Tuesday, 12 February 2019

Dying for breath

Dog breeds have always been subject to the fashions of the day. While originally selectively bred for traits that were useful for survival – hunting, retrieving, guarding, etc – few would be recognisable today, even to people from just a handful of decades ago.  Whether it’s breeding a leaner, faster racer, or a cuter, smaller, lap dog, humans have chosen the most attractive traits (to them), and fine-tuned them. 

In many cases, dogs’ visual traits have become the overriding selector in breeding, as visually appealing animals – or fashionable – sell quicker and for more money. This is causing some huge problems in the dogs themselves, particularly with brachycephalic breeds.

Brachycephalic breeds are those with flat faces; it literally means ‘shortened head.' Pugs, Boston Terriers, Bulldogs, Boxers, Cavalier King Charles Spaniels, and many more, are all examples of brachycephalic dogs. Biologically, brachycephalic faces are the result of an undersized upper jaw, but in dogs, both upper and lower jaws are affected, and whilst the jaw is small, the tissues are of a normal size (for the given dog). This results in constricted airways and a propensity to suffer from a range of dangerous conditions collectively termed Brachycephalic Airway Syndrome (BAS).

You might be surprised to know that every brachycephalic dog suffers from some form of BAS, as well as being vulnerable to more dangerous conditions. The obvious symptoms, and those that you’ll recognise in many flat-faced breeds, are snorting, snoring, noisy breathing, and overheating (brachycephalic dogs can’t pant effectively). The less obvious symptoms are multiple and life-threatening. Battersea vets state that what some dogs experience is “the equivalent of us breathing through a drinking straw.” Imagine how it feels to go for walk, a jog, a run, or out on a hot day whilst only breathing through a straw.

BAS not only worsens with exercise, but also over time, and older dogs will have a greater likelihood of life-threatening conditions developing. There are other complications, too, that are not so well known, from eye diseases and dental problems, to repeated skin infections and an inability to give birth naturally.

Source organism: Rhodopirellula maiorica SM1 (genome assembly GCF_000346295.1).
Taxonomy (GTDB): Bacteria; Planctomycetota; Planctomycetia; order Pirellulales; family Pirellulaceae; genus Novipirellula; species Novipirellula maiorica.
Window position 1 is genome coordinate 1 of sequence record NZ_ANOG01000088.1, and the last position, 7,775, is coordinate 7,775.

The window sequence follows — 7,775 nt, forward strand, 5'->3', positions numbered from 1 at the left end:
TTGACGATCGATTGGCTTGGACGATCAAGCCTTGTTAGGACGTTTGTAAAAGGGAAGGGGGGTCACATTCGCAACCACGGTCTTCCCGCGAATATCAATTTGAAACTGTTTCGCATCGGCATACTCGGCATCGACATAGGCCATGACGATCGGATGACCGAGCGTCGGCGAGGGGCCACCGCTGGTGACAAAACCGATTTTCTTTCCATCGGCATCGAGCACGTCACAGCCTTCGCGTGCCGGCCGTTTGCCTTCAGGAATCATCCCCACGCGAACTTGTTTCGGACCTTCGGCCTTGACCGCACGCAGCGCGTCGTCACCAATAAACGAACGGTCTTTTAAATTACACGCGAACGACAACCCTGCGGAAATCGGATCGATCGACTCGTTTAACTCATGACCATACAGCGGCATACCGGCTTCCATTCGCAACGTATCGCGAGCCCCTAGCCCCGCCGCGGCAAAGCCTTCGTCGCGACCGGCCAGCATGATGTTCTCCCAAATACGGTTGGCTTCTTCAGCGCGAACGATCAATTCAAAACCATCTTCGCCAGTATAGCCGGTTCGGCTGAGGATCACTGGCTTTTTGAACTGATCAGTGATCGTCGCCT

The British Veterinary Association has been warning people not to buy flat-faced breeds since 2016, but there has been a big increase in their popularity. Perceived as attractive due to their pug noses, big eyes, and compact stature, social media and celebrity ownership has also spiked the numbers.

Worryingly, a recent report from Battersea Dogs and Cats Home revealed that, in 2018, it had to operate on more flat-faced dogs to help them breathe than at any time in its history: 62 lifesaving operations, compared to just seven in 2015.

The BBC recently highlighted this issue, and Battersea’s head vet, Shaun Opperman, stated that the number of brachycephalic dogs is; “one of the biggest welfare issues that Battersea is facing right now.”

Now, we love all dogs: big and burly, lean and long, cute, pug-nosed, stumpy-legged, big-eyed – we love them all. But, as appealing as these dogs can be, any encouragement or furthering of such extreme damaging-to-health breeding – especially for cosmetic purposes – is not only irresponsible, but very cruel.

Of course, breeding these dogs wouldn’t occur if the demand wasn’t there. If you’re considering getting a brachycephalic breed, read up on brachycephalic dogs, and have a chat with your vet before coming to a decision. Think very carefully about the distress their condition causes them, particularly as they age, and future medical treatments or operations that may be required.

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